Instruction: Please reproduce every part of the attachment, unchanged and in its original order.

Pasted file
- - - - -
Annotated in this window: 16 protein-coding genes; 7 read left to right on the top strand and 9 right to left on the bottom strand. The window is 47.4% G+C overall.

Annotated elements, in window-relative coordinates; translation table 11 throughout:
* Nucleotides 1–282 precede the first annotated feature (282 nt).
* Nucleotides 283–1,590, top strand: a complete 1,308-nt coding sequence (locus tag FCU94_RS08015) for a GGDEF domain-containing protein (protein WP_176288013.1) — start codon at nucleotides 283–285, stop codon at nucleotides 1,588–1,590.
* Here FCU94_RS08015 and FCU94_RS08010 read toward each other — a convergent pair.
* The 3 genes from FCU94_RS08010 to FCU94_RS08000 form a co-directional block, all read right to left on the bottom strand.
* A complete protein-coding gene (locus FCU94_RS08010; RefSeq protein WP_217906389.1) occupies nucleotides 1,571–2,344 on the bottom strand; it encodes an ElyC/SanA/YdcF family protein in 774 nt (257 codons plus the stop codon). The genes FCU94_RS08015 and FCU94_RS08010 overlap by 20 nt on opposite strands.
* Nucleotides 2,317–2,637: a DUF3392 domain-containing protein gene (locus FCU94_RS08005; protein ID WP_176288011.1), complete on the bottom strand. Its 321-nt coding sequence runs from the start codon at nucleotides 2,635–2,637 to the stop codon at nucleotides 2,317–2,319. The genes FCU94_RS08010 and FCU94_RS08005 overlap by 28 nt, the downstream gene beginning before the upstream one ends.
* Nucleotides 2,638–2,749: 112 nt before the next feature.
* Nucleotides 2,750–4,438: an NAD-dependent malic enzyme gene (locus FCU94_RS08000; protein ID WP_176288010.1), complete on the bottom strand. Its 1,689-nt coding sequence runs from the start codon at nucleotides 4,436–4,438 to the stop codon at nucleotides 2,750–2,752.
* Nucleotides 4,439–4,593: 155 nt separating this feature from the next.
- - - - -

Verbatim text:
Annotated in this window: 16 protein-coding genes; 7 read left to right on the top strand and 9 right to left on the bottom strand. The window is 47.4% G+C overall.

Annotated elements, in window-relative coordinates; translation table 11 throughout:
* Nucleotides 1–282 precede the first annotated feature (282 nt).
* Nucleotides 283–1,590, top strand: a complete 1,308-nt coding sequence (locus tag FCU94_RS08015) for a GGDEF domain-containing protein (protein WP_176288013.1) — start codon at nucleotides 283–285, stop codon at nucleotides 1,588–1,590.
* Here FCU94_RS08015 and FCU94_RS08010 read toward each other — a convergent pair.
* The 3 genes from FCU94_RS08010 to FCU94_RS08000 form a co-directional block, all read right to left on the bottom strand.
* A complete protein-coding gene (locus FCU94_RS08010; RefSeq protein WP_217906389.1) occupies nucleotides 1,571–2,344 on the bottom strand; it encodes an ElyC/SanA/YdcF family protein in 774 nt (257 codons plus the stop codon). The genes FCU94_RS08015 and FCU94_RS08010 overlap by 20 nt on opposite strands.
* Nucleotides 2,317–2,637: a DUF3392 domain-containing protein gene (locus FCU94_RS08005; protein ID WP_176288011.1), complete on the bottom strand. Its 321-nt coding sequence runs from the start codon at nucleotides 2,635–2,637 to the stop codon at nucleotides 2,317–2,319. The genes FCU94_RS08010 and FCU94_RS08005 overlap by 28 nt, the downstream gene beginning before the upstream one ends.
* Nucleotides 2,638–2,749: 112 nt before the next feature.
* Nucleotides 2,750–4,438: an NAD-dependent malic enzyme gene (locus FCU94_RS08000; protein ID WP_176288010.1), complete on the bottom strand. Its 1,689-nt coding sequence runs from the start codon at nucleotides 4,436–4,438 to the stop codon at nucleotides 2,750–2,752.
* Nucleotides 4,439–4,593: 155 nt separating this feature from the next.